There are several methods of resolving the issues arising from the separation from your partner through mediation. Firstly, you and your partner can retain a mediator to facilitate a resolution of the issues. It is important to note that the mediator will not act as the lawyer for you or your partner. If the Mediator is using an evaluative form of mediation, he/she may advise what he/she thinks that a judge will do, but the Mediator will not give you legal advice. The Mediator will insist that once there is a final resolution on all of the issues and the terms are incorporated into an Agreement, that each party obtain “independent legal advice” to confirm that each party acknowledges their rights and obligations under the Agreement and that they are signing the Agreement voluntarily. Secondly, it is also possible for each party to have his/her lawyer during the mediation and the mediator will act as a neutral third party to try to facilitate a resolution of the issues. If an Agreement is reached, the parties each review the Agreement with their own lawyer. This process is helpful when the parties each have lawyers and require a third experienced party to try to assist them in bridging their differences and thinking of creative solutions to address the interests of both parties.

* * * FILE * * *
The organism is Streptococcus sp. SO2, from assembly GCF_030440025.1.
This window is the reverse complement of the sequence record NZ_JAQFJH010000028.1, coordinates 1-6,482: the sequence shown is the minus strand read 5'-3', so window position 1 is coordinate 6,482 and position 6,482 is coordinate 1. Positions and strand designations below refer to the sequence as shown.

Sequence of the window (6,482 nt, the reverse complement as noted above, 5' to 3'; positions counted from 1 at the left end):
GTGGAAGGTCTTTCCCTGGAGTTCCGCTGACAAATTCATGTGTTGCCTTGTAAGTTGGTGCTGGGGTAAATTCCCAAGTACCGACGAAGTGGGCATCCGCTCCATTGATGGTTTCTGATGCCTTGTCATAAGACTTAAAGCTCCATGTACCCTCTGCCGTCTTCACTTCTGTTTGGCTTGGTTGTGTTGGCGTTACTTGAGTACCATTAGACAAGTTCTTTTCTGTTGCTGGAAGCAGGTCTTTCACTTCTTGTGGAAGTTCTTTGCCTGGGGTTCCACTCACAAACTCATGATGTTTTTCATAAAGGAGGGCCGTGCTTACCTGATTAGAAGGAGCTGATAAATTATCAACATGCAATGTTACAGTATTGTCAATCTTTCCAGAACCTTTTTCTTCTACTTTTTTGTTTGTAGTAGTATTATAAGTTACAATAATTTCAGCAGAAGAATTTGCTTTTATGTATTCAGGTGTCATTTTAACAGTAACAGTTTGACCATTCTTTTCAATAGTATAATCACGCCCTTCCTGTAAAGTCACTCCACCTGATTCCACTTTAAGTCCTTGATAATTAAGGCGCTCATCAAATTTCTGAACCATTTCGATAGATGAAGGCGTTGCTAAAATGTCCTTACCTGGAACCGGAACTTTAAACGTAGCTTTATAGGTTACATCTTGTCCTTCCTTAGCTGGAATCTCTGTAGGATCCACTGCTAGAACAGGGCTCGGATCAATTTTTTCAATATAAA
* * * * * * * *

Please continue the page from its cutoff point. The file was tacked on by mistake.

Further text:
There are several reasons why mediation is usually a good option for a resolution of the issues arising from the parties separation, namely, as follows:
1. Cost – The parties will share the cost of the mediation. It is cheaper than each party retaining his/her own lawyers. The parties will not have the bear the cost of numerous letters between their respective lawyers, court appearances etc.
2. Speed – Mediation is much faster than litigation. Court proceedings may last for years. Mediation utilizes a series of meetings (with all parties or just the mediator separately with each party) in order to attempt to arrive at a solution to the parties issues;
3. Control – Unlike court proceedings, in mediation you are not asking a third party to impose a solution to your problems. You are working with the opposing party to arrive at a solution that is mutually agreeable. Since you are working with the other party, mediation is not a recommended dispute resolution system if there is a history of abuse or violence as between the parties.
Mediation is a voluntarily process. A mediator cannot force a resolution to your issues. However, it is usually cheaper and faster and less stressful than the headaches that are usually associated with court proceedings.
The Lawyers of Fine & Associates Professional Corporation practice only Divorce and Family Law in Ontario. They are knowledgeable about all aspects of Divorce law, including, but not limited to, child support, child custody, and property division. They pride themselves on their knowledge of the various courts in Ontario and, have litigated many different cases. In every case, their focus is on their clients and they are dedicated to aggressively protecting their rights so that all matters are resolved quickly and fairly.
The information herein is provided for information purposes only, is not intended as legal advice, and should not be relied upon as legal advice. If If you have any questions, regarding family or divorce law see www.Torontodivorcelaw.com . You can also contact Lorne Fine at 416-661-2066 or L[email protected] . com..